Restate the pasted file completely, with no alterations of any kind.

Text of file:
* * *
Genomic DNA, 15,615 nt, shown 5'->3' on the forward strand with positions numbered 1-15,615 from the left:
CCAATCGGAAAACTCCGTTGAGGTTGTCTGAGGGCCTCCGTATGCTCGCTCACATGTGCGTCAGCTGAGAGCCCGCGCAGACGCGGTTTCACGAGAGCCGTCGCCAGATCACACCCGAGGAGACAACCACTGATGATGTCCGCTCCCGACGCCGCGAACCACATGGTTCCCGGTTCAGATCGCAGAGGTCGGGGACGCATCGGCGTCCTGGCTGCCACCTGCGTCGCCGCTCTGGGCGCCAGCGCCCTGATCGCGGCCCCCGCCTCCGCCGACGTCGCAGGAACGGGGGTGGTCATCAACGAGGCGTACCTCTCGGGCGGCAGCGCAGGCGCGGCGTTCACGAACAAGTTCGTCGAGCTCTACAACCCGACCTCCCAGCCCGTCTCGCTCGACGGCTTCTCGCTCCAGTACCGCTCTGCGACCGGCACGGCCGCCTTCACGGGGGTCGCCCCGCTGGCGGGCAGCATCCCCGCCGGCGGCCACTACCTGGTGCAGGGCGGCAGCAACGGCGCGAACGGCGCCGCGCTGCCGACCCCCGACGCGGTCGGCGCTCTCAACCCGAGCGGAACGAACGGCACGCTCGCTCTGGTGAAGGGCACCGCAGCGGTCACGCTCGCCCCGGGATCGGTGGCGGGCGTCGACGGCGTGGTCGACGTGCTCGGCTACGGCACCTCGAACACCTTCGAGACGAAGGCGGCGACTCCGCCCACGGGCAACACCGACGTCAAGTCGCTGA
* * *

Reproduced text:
Genomic DNA, 15,615 nt, shown 5'->3' on the forward strand with positions numbered 1-15,615 from the left:
CCAATCGGAAAACTCCGTTGAGGTTGTCTGAGGGCCTCCGTATGCTCGCTCACATGTGCGTCAGCTGAGAGCCCGCGCAGACGCGGTTTCACGAGAGCCGTCGCCAGATCACACCCGAGGAGACAACCACTGATGATGTCCGCTCCCGACGCCGCGAACCACATGGTTCCCGGTTCAGATCGCAGAGGTCGGGGACGCATCGGCGTCCTGGCTGCCACCTGCGTCGCCGCTCTGGGCGCCAGCGCCCTGATCGCGGCCCCCGCCTCCGCCGACGTCGCAGGAACGGGGGTGGTCATCAACGAGGCGTACCTCTCGGGCGGCAGCGCAGGCGCGGCGTTCACGAACAAGTTCGTCGAGCTCTACAACCCGACCTCCCAGCCCGTCTCGCTCGACGGCTTCTCGCTCCAGTACCGCTCTGCGACCGGCACGGCCGCCTTCACGGGGGTCGCCCCGCTGGCGGGCAGCATCCCCGCCGGCGGCCACTACCTGGTGCAGGGCGGCAGCAACGGCGCGAACGGCGCCGCGCTGCCGACCCCCGACGCGGTCGGCGCTCTCAACCCGAGCGGAACGAACGGCACGCTCGCTCTGGTGAAGGGCACCGCAGCGGTCACGCTCGCCCCGGGATCGGTGGCGGGCGTCGACGGCGTGGTCGACGTGCTCGGCTACGGCACCTCGAACACCTTCGAGACGAAGGCGGCGACTCCGCCCACGGGCAACACCGACGTCAAGTCGCTGA